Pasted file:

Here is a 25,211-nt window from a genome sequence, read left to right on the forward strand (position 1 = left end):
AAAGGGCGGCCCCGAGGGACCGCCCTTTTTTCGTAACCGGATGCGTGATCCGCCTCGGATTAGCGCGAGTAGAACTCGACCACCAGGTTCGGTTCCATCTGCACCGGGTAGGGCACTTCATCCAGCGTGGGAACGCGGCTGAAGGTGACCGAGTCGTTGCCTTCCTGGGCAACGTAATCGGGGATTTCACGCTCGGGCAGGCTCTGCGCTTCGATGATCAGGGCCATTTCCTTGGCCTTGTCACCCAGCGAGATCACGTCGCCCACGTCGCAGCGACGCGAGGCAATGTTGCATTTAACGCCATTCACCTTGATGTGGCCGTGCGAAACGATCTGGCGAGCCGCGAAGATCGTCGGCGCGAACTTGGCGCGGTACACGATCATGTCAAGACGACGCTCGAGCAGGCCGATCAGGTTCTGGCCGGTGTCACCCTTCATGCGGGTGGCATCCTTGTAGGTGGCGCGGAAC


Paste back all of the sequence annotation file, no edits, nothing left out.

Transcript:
Here is a 25,211-nt window from a genome sequence, read left to right on the forward strand (position 1 = left end):
AAAGGGCGGCCCCGAGGGACCGCCCTTTTTTCGTAACCGGATGCGTGATCCGCCTCGGATTAGCGCGAGTAGAACTCGACCACCAGGTTCGGTTCCATCTGCACCGGGTAGGGCACTTCATCCAGCGTGGGAACGCGGCTGAAGGTGACCGAGTCGTTGCCTTCCTGGGCAACGTAATCGGGGATTTCACGCTCGGGCAGGCTCTGCGCTTCGATGATCAGGGCCATTTCCTTGGCCTTGTCACCCAGCGAGATCACGTCGCCCACGTCGCAGCGACGCGAGGCAATGTTGCATTTAACGCCATTCACCTTGATGTGGCCGTGCGAAACGATCTGGCGAGCCGCGAAGATCGTCGGCGCGAACTTGGCGCGGTACACGATCATGTCAAGACGACGCTCGAGCAGGCCGATCAGGTTCTGGCCGGTGTCACCCTTCATGCGGGTGGCATCCTTGTAGGTGGCGCGGAAC